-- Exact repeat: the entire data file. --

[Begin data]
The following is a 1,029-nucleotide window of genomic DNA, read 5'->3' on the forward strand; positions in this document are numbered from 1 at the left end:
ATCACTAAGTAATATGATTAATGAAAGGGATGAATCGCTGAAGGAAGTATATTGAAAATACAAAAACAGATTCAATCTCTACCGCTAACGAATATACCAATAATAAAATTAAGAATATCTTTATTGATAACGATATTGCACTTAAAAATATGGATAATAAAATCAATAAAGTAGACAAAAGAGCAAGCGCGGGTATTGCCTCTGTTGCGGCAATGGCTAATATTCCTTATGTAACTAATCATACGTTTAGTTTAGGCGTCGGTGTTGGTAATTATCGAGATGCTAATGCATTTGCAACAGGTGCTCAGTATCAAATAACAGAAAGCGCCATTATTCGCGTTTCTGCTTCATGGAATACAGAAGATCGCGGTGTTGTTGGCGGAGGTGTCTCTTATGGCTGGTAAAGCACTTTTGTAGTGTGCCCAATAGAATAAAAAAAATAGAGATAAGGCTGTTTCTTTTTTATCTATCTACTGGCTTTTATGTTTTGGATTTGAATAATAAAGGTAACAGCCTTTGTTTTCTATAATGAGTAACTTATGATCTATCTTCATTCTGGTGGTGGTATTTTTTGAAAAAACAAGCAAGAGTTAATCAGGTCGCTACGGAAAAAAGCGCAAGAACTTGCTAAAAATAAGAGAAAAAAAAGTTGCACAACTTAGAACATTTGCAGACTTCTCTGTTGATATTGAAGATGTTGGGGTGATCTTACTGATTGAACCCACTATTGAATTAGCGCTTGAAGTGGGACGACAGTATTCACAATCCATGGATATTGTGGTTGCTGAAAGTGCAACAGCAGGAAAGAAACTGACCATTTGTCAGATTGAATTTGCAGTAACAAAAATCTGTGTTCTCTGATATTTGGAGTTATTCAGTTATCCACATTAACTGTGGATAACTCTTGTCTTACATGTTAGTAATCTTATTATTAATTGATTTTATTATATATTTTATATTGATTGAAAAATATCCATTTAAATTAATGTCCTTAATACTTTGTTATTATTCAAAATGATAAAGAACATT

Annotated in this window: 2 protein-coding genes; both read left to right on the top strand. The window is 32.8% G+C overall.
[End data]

The following is a 1,029-nucleotide window of genomic DNA, read 5'->3' on the forward strand; positions in this document are numbered from 1 at the left end:
ATCACTAAGTAATATGATTAATGAAAGGGATGAATCGCTGAAGGAAGTATATTGAAAATACAAAAACAGATTCAATCTCTACCGCTAACGAATATACCAATAATAAAATTAAGAATATCTTTATTGATAACGATATTGCACTTAAAAATATGGATAATAAAATCAATAAAGTAGACAAAAGAGCAAGCGCGGGTATTGCCTCTGTTGCGGCAATGGCTAATATTCCTTATGTAACTAATCATACGTTTAGTTTAGGCGTCGGTGTTGGTAATTATCGAGATGCTAATGCATTTGCAACAGGTGCTCAGTATCAAATAACAGAAAGCGCCATTATTCGCGTTTCTGCTTCATGGAATACAGAAGATCGCGGTGTTGTTGGCGGAGGTGTCTCTTATGGCTGGTAAAGCACTTTTGTAGTGTGCCCAATAGAATAAAAAAAATAGAGATAAGGCTGTTTCTTTTTTATCTATCTACTGGCTTTTATGTTTTGGATTTGAATAATAAAGGTAACAGCCTTTGTTTTCTATAATGAGTAACTTATGATCTATCTTCATTCTGGTGGTGGTATTTTTTGAAAAAACAAGCAAGAGTTAATCAGGTCGCTACGGAAAAAAGCGCAAGAACTTGCTAAAAATAAGAGAAAAAAAAGTTGCACAACTTAGAACATTTGCAGACTTCTCTGTTGATATTGAAGATGTTGGGGTGATCTTACTGATTGAACCCACTATTGAATTAGCGCTTGAAGTGGGACGACAGTATTCACAATCCATGGATATTGTGGTTGCTGAAAGTGCAACAGCAGGAAAGAAACTGACCATTTGTCAGATTGAATTTGCAGTAACAAAAATCTGTGTTCTCTGATATTTGGAGTTATTCAGTTATCCACATTAACTGTGGATAACTCTTGTCTTACATGTTAGTAATCTTATTATTAATTGATTTTATTATATATTTTATATTGATTGAAAAATATCCATTTAAATTAATGTCCTTAATACTTTGTTATTATTCAAAATGATAAAGAACATT

Annotated in this window: 2 protein-coding genes; both read left to right on the top strand. The window is 32.8% G+C overall.